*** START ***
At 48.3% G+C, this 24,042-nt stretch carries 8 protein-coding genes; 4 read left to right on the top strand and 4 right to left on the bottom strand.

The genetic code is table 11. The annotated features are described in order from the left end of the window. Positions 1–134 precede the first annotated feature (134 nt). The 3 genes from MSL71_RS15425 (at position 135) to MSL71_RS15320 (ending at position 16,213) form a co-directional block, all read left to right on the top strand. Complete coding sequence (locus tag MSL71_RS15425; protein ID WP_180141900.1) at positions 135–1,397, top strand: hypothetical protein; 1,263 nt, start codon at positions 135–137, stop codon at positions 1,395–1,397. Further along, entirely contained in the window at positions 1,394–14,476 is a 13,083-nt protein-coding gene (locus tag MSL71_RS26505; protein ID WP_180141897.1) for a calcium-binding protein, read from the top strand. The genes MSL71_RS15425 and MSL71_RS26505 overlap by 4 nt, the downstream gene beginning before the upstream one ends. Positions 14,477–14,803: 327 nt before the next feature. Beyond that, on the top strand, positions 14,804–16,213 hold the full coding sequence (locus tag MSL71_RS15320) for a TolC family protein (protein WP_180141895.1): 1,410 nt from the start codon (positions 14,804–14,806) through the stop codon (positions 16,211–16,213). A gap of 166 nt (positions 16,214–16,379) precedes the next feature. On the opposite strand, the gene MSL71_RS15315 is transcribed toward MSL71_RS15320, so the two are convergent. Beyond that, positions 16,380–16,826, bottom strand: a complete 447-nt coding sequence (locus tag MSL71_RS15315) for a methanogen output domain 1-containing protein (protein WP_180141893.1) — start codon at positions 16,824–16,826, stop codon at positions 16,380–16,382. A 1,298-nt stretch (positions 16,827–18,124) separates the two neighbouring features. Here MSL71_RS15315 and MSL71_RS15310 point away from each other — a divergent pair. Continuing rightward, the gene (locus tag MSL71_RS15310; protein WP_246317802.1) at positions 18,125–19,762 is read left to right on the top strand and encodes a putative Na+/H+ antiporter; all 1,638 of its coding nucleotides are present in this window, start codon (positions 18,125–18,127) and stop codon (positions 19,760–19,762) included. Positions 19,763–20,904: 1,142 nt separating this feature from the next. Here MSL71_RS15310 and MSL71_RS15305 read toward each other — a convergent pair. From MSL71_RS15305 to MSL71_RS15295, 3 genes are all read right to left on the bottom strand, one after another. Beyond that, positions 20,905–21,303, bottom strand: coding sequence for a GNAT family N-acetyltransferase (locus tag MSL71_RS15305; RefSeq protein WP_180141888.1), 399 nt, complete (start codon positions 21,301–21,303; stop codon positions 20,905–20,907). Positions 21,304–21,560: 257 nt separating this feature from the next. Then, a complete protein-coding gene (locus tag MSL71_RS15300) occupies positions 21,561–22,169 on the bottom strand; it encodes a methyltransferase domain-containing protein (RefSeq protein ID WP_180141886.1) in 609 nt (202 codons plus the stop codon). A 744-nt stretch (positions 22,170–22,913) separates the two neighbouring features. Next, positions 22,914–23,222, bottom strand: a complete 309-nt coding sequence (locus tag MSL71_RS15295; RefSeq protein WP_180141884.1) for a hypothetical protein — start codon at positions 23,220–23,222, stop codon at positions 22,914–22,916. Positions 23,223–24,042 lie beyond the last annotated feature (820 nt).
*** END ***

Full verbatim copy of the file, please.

At 48.3% G+C, this 24,042-nt stretch carries 8 protein-coding genes; 4 read left to right on the top strand and 4 right to left on the bottom strand.

The genetic code is table 11. The annotated features are described in order from the left end of the window. Positions 1–134 precede the first annotated feature (134 nt). The 3 genes from MSL71_RS15425 (at position 135) to MSL71_RS15320 (ending at position 16,213) form a co-directional block, all read left to right on the top strand. Complete coding sequence (locus tag MSL71_RS15425; protein ID WP_180141900.1) at positions 135–1,397, top strand: hypothetical protein; 1,263 nt, start codon at positions 135–137, stop codon at positions 1,395–1,397. Further along, entirely contained in the window at positions 1,394–14,476 is a 13,083-nt protein-coding gene (locus tag MSL71_RS26505; protein ID WP_180141897.1) for a calcium-binding protein, read from the top strand. The genes MSL71_RS15425 and MSL71_RS26505 overlap by 4 nt, the downstream gene beginning before the upstream one ends. Positions 14,477–14,803: 327 nt before the next feature. Beyond that, on the top strand, positions 14,804–16,213 hold the full coding sequence (locus tag MSL71_RS15320) for a TolC family protein (protein WP_180141895.1): 1,410 nt from the start codon (positions 14,804–14,806) through the stop codon (positions 16,211–16,213). A gap of 166 nt (positions 16,214–16,379) precedes the next feature. On the opposite strand, the gene MSL71_RS15315 is transcribed toward MSL71_RS15320, so the two are convergent. Beyond that, positions 16,380–16,826, bottom strand: a complete 447-nt coding sequence (locus tag MSL71_RS15315) for a methanogen output domain 1-containing protein (protein WP_180141893.1) — start codon at positions 16,824–16,826, stop codon at positions 16,380–16,382. A 1,298-nt stretch (positions 16,827–18,124) separates the two neighbouring features. Here MSL71_RS15315 and MSL71_RS15310 point away from each other — a divergent pair. Continuing rightward, the gene (locus tag MSL71_RS15310; protein WP_246317802.1) at positions 18,125–19,762 is read left to right on the top strand and encodes a putative Na+/H+ antiporter; all 1,638 of its coding nucleotides are present in this window, start codon (positions 18,125–18,127) and stop codon (positions 19,760–19,762) included. Positions 19,763–20,904: 1,142 nt separating this feature from the next. Here MSL71_RS15310 and MSL71_RS15305 read toward each other — a convergent pair. From MSL71_RS15305 to MSL71_RS15295, 3 genes are all read right to left on the bottom strand, one after another. Beyond that, positions 20,905–21,303, bottom strand: coding sequence for a GNAT family N-acetyltransferase (locus tag MSL71_RS15305; RefSeq protein WP_180141888.1), 399 nt, complete (start codon positions 21,301–21,303; stop codon positions 20,905–20,907). Positions 21,304–21,560: 257 nt separating this feature from the next. Then, a complete protein-coding gene (locus tag MSL71_RS15300) occupies positions 21,561–22,169 on the bottom strand; it encodes a methyltransferase domain-containing protein (RefSeq protein ID WP_180141886.1) in 609 nt (202 codons plus the stop codon). A 744-nt stretch (positions 22,170–22,913) separates the two neighbouring features. Next, positions 22,914–23,222, bottom strand: a complete 309-nt coding sequence (locus tag MSL71_RS15295; RefSeq protein WP_180141884.1) for a hypothetical protein — start codon at positions 23,220–23,222, stop codon at positions 22,914–22,916. Positions 23,223–24,042 lie beyond the last annotated feature (820 nt).